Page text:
Spring looks like it may have begun and turtles are waking up from hibernation. Spotted turtles have already been out and about for a month or so and even the non-native, red-eared slider is out basking. Please consider joining the citizen science project, the Connecticut Turtle Atlas.
With this Bruce Museum Citizen Science initiative, the Connecticut Turtle Atlas invites the public to assist in conserving the State’s rich turtle diversity. Last year (the first of the project) 32 participants recorded 136 observations for nine species throughout the State. Turtles are currently the most endangered vertebrate animal group, with approximately 58% of the world’s species threatened with extinction.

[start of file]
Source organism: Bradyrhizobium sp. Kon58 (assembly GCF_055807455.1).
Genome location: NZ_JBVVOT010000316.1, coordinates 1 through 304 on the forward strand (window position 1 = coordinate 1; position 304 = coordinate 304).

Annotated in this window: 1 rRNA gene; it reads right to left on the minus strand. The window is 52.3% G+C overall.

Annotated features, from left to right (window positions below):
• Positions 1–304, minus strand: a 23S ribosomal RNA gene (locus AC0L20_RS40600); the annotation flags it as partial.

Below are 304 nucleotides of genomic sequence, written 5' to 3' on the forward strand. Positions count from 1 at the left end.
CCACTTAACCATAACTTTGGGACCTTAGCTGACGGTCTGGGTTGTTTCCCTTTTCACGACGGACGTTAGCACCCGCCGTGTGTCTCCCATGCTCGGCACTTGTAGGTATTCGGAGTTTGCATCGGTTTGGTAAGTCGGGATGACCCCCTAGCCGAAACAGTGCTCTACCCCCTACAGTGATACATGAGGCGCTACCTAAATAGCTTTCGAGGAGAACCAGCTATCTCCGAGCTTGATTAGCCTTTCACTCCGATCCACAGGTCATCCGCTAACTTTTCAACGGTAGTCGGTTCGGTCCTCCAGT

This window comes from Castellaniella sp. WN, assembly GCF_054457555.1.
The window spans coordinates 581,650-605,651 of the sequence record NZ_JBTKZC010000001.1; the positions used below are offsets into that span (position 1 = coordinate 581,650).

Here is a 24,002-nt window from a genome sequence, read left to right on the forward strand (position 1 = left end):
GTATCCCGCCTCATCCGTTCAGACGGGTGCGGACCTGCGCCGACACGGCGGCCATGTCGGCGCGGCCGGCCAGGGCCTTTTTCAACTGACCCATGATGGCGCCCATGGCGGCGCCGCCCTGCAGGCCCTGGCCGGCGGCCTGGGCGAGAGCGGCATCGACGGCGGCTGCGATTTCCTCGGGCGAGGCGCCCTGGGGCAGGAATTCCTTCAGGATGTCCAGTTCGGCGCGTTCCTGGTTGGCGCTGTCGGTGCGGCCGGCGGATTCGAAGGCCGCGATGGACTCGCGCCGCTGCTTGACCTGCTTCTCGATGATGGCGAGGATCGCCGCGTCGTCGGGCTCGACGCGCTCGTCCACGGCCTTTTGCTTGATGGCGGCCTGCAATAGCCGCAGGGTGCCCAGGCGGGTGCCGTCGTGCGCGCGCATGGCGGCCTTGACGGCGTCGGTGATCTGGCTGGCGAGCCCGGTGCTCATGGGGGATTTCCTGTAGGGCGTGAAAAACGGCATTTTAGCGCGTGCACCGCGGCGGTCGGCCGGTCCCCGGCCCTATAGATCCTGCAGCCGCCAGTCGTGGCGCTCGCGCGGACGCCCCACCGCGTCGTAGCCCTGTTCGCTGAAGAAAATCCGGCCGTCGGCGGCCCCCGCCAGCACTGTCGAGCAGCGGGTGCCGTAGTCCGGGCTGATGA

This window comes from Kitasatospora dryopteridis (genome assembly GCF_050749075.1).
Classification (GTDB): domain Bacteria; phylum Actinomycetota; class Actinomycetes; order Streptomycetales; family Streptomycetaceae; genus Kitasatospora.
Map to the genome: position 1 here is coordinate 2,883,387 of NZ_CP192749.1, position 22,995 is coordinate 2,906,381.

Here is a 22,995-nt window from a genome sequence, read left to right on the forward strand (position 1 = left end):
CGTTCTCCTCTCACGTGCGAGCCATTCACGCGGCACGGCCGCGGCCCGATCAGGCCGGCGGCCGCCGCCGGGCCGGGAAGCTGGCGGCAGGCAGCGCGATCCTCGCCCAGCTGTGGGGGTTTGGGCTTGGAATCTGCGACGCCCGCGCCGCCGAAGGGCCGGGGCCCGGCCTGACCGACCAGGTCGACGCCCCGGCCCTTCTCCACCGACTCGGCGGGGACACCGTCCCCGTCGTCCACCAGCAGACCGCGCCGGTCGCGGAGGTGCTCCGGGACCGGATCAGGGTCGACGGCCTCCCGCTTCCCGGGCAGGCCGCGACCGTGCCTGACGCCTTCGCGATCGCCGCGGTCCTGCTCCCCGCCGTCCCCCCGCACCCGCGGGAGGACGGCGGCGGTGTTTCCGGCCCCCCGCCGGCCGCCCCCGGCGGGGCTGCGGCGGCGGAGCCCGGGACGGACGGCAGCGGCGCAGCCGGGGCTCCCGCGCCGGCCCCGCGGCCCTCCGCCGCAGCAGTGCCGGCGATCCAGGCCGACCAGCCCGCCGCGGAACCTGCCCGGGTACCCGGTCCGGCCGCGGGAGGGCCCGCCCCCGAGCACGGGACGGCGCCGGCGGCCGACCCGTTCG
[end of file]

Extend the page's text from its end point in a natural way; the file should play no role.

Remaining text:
Twelve species are native to Connecticut; some, such as the wood, bog, spotted, and box turtles are in decline.
Volunteers for the Connecticut Turtle Atlas will collect data on specific locations and the abundance of all turtle species found throughout the state. These volunteer scientists will record the data online or through a smartphone-based app using the iNaturalist.org platform. The information gathered will be used to map distributions, identify important habitats, locate areas of nesting abundance, and detect roadways with high traffic-related mortality. In addition, there may be opportunities to assist with various aspects of turtle research and fieldwork.